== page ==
Kevin White’s Legacy: A Larger-Than-Life Mayor
BOSTON — In 1968, big city mayors were like emperors. Chicago had Richard Daley. New York had John Lindsay. Los Angeles had Sam Yorty. Arguably they wielded more power than senators. In that year, an ambitious former Massachusetts secretary of state moved into the mayor’s office of the brand-spanking-new Boston City Hall, and changed the city forever.
At 38 years old, Kevin Hagan White brought with him an energy and vision that jolted a town still under the influence of the Yankees and Brahmins who had called Boston home for generations.
“He was a very, very astute politician,” says Dick Flavin, who served as White’s City Hall press secretary in the early years.
“One of the things that always fascinated me about him was how inquisitive he was,” Flavin says. “He had a very, very inquisitive mind, and was extremely well-read. I became aware that he was very much into FDR and how he ran things, and how he used people and how he saw issues, and it was a forerunner of things to come.”
The people White brought with him into City Hall were equally energetic.
“Kevin had a talent for attracting bright people, and for keeping them motivated,” he says. “Because he was a guy of ideas. He had an idea what he wanted the city to be. He wanted to make Boston a world-class city and he did.”
With staff members like future Rep. Barney Frank in place, White set out to govern the city and to make his vision a reality. He started what were called “Little City Halls,” in an effort to bring city government to the people.
“Well,” Flavin says, “what he wanted to do was decentralize the city some. And he wanted to make city services accessible to people in the neighborhoods. So in every neighborhood there was a Little City Hall, and there was a person from the neighborhood who was in charge there. So that people didn’t have to go downtown and go through all the rigmarole of a big bureaucratic thing.”
Keeping The Calm
Through much of his tenure, the city was on edge over the simmering issue of race relations. White’s first test came just a few months after taking office, as news of the assassination of Dr. Martin Luther King Jr. spread through the city. As riots broke out in other cities, Flavin says Boston was able to keep its cool because of the new mayor and a long-before-scheduled concert at Boston Garden by the Godfather of Soul, James Brown.
White was able to arrange to have the concert televised live and took to the Garden stage himself to introduce the headliner and to ask for peace.
“So all I ask you tonight is this: to let us look at each other, here in the Gardens and back at home, and pledge that no matter what any other community might do, we in Boston will honor Dr. King in peace.”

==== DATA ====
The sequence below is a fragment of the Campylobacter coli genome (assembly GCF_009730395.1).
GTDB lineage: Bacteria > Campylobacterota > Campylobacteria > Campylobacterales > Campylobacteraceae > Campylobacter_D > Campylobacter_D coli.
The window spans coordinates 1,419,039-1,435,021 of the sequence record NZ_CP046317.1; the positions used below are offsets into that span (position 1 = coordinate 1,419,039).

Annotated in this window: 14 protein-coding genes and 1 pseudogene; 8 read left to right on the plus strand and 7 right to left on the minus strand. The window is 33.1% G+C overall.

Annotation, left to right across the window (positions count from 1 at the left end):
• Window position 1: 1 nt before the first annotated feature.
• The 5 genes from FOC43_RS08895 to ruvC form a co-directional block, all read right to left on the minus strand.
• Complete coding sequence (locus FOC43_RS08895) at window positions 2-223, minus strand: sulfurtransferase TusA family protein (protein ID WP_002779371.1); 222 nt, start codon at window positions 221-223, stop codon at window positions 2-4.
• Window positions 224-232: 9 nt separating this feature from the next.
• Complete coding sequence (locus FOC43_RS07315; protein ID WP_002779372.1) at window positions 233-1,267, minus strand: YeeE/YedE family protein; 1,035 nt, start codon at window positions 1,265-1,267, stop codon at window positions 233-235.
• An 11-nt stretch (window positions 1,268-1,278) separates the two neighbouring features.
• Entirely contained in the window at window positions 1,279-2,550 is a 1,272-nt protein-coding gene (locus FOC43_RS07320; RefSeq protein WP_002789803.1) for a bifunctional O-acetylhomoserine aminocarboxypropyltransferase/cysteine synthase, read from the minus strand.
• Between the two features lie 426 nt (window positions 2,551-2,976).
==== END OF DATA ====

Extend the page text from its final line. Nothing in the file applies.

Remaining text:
And Boston remained calm that April. But this would not be the last time race relations defined White’s tenure as mayor.
Still in his first term, White had greater ambitions for himself. He was the Democratic nominee for governor in 1970, but lost that race handily to Republican incumbent Frank Sargent. Flavin says the loss made White more disciplined.
“And he became the much more thorough practitioner,” he says. “Not just the guy with the ideas… he became much more the hands-on, big-city boss, because really, that’s what you need to be. It’s a pejorative term, but if you’re gonna be an effective mayor, you’ve gotta be the boss.”
White’s profile became more prominent and caught the attention of S.D. Sen. George McGovern, 1972′s Democratic nominee for president. Flavin says White was McGovern’s pick as a running mate.
“So, he called up Kevin White and offered him the job,” Flavin says. “Then someone said, ‘Did you clear this through Kennedy?’ and he said, ‘No, but he’ll be all right with it.’ Well, you better call him. So McGovern called Kennedy, and the fact was that Ted was not all right with it because if Kevin White became the vice presidential candidate, then he became the most prominent political figure in Massachusetts. And Ted was not happy with that prospect.”
McGovern rescinded the earlier offer, putting an end to White’s national aspirations.
While White was able to keep a lid on a race riot years before, in 1968, race relations in Boston continued to simmer, and came to a head when a federal judge ordered Boston schools to be desegregated. White, again, appealed for calm.
“Whether you’re for or against busing, we — that’s all of us — hold in our hands the capacity for responsibility, judgement and restraint that I think will be so important in the days and the weeks ahead.”
But battles over forced busing in neighborhoods like South Boston and Charlestown divided the city. The division took years to heal — well beyond White’s final years in office.
While much of his tenure was marked by the bitter desegregation fight, most agree that he more than any mayor in modern times transformed the city of Boston.
“He was great copy, because he was always doing extraordinary things,” says Peter Lucas, who was a columnist for the Boston Herald during White’s final years in office. While Lucas took great joy in tweaking the mayor, and even gave him the title “Mayor Deluxe,” he has praise for what White was able to accomplish.
“The city grew under Kevin, and he was able to communicate with the business community unlike previous mayors. And when Kevin was around, the building of downtown really began to take off,” Lucas says.
The revitalization of Faneuil Hall and Quincy Market, along with Downtown Crossing, are credited to Kevin White. About six years ago, a larger-than-life statue of White was unveiled in the shadow of Faneuil Hall.
“He was an extraordinary mayor,” Lucas says, “and he was an extraordinary individual. And we won’t see that type of political leader again, I don’t think. Times have changed.”